Some bloggers and activists from Sub-Saharan Africa see the mercenary issue as opening a window into the chauvinistic attitudes of those from North Africa.

Map source: National Post

Monday, February 28, 2011

No 'sun' for Pacific climate film, but Strangers scores an Oscar

PACIFIC hopes were high. The compelling climate change documentary Sun Come Up was shortlisted for the Oscars. Astonishingly, an environmental film about Papua New Guinea was in the running for a short subject documentary award.

Several commentators were tipping Sun Come Up for final honours. But no. It was pipped by another deeply moving film, Strangers No More, a delightful Israeli documentary telling the tale of the children and their survival stories from 48 countries. The youngsters take their lessons and share their experiences at Bialik-Rogozin School in south Tel Aviv.

This is an inspiring parable of peace.

The films opens with these lines:
For most children, getting to school is as simple as going around the block. But for others it’s a dangerous journey across hostile borders.

Once child: “I [saw] my father killed in front of me.”

Another schoolboy: “They shoot people and kill them”.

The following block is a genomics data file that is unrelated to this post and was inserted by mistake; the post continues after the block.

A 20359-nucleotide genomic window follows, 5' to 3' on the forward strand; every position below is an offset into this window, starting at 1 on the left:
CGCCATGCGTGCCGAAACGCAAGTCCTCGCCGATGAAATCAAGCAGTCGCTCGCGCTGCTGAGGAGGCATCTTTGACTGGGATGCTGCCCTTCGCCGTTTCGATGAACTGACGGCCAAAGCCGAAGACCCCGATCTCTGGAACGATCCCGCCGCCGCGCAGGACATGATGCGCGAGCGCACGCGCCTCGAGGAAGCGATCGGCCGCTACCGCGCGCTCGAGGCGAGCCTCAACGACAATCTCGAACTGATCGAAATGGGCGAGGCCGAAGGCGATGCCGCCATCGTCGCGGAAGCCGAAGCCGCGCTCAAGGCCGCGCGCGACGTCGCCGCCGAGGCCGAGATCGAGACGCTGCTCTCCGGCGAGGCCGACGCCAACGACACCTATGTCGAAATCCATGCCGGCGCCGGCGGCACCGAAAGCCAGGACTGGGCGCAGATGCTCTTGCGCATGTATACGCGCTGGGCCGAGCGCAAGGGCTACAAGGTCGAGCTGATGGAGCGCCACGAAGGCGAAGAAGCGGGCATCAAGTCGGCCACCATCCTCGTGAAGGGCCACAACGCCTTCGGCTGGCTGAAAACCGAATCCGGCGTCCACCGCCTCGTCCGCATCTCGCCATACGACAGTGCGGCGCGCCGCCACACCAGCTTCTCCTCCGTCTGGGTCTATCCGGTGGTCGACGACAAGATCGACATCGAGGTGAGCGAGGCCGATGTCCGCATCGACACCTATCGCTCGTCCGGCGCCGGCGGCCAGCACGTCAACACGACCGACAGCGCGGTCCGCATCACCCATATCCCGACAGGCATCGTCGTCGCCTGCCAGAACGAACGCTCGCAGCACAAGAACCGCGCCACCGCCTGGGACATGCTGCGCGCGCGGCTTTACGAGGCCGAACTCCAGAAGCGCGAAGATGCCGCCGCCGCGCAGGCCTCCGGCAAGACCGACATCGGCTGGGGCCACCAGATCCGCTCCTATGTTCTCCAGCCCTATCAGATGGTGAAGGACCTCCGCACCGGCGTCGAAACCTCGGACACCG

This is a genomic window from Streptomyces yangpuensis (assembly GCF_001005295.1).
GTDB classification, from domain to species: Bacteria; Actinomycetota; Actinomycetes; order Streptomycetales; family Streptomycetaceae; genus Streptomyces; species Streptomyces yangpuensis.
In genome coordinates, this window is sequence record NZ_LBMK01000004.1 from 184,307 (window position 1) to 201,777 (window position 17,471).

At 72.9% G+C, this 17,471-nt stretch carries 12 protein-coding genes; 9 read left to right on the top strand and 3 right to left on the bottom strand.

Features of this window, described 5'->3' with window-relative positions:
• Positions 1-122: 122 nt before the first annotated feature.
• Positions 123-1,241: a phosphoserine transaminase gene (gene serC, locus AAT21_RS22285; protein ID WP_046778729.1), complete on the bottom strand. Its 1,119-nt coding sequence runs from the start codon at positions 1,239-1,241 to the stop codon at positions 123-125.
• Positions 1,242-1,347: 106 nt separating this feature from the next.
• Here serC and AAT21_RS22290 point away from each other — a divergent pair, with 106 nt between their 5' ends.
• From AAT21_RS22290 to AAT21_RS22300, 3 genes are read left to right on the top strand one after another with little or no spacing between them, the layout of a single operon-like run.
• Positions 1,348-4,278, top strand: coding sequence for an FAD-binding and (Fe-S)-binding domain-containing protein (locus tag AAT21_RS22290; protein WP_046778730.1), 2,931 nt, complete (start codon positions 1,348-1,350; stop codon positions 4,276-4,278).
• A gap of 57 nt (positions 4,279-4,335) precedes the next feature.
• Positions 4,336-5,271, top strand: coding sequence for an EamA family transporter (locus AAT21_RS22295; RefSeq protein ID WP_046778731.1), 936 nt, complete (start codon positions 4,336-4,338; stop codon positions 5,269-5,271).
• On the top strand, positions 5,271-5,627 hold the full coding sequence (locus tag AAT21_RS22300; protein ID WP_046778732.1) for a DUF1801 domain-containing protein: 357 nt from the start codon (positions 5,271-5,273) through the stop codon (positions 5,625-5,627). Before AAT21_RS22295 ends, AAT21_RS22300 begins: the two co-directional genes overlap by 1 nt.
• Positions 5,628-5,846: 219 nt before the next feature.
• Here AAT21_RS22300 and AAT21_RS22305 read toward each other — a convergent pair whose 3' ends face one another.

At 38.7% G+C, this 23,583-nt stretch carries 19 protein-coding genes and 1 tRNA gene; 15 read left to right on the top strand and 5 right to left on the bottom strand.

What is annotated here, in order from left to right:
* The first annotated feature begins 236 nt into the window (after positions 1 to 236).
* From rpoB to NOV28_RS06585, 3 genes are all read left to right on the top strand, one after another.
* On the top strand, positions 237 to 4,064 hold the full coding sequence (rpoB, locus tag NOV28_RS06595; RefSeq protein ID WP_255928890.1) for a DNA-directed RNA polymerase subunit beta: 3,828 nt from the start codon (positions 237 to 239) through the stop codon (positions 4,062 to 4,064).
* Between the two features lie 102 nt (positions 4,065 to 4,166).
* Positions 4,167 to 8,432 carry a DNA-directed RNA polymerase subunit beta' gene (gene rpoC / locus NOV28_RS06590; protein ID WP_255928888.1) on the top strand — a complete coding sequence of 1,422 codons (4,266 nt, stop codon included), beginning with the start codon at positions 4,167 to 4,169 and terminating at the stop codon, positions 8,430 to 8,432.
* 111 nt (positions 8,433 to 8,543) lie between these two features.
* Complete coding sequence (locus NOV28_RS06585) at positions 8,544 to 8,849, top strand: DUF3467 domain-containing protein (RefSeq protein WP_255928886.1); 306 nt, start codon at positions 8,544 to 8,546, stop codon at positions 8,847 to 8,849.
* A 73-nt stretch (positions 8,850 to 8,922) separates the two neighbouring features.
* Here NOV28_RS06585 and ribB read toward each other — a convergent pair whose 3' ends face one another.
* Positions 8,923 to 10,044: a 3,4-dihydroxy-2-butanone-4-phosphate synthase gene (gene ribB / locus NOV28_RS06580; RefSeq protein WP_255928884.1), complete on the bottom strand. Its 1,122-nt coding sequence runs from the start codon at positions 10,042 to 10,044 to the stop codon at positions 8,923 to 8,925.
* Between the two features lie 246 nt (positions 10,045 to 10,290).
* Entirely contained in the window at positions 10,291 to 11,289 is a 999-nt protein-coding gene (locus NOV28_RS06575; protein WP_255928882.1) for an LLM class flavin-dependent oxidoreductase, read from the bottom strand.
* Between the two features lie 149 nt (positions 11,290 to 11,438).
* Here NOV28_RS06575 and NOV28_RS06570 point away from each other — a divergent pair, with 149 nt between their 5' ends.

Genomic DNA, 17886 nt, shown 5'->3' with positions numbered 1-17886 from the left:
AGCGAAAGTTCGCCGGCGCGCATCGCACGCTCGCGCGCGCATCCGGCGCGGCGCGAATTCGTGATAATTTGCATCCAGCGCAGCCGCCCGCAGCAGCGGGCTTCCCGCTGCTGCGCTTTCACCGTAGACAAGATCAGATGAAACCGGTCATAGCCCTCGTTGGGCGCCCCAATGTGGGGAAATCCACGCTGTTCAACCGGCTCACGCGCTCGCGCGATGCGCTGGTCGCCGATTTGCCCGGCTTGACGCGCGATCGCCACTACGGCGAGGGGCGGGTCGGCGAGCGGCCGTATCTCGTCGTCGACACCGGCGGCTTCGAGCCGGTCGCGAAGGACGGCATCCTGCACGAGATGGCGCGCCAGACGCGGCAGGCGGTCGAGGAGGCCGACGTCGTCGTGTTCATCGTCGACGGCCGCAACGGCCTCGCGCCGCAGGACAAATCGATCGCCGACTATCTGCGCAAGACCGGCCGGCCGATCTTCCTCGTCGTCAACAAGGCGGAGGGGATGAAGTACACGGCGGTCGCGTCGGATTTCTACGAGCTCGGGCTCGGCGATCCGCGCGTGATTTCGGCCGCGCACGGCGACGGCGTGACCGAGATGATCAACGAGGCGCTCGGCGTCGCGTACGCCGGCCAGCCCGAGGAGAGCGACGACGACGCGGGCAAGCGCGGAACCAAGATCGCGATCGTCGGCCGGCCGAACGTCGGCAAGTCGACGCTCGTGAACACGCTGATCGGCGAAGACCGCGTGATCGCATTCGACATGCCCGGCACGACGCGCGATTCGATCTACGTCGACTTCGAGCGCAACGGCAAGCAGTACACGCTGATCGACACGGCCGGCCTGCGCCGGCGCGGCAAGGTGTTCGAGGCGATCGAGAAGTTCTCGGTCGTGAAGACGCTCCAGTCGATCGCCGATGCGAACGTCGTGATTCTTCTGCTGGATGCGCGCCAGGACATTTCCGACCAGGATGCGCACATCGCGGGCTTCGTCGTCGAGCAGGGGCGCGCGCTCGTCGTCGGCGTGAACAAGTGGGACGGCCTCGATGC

A schoolgirl: “I just had to find a safe place.”

Disappointing as it may be for Sun Come Up’s filmmakers, Jennifer Redfearn and Tim Metzger, and supporters to miss out at the final hurdle, one correspondent of Pacific Scoop summed up the views of many by saying:

Heads up to the media for taking climate change issues to this level…the Oscars…this is amazing! It’s also a brilliant way to get climate change out there to a totally different set of audience….new mindset…probably a new approach to tackling the issue will spring up….and more empathy rather than sympathy derived from this.
I actually have a lot of optimism in Hollywood stars doing something about it compared to politicians who have been doing nothing more than talking about it all these years….we’re so totally over their senseless negotiations!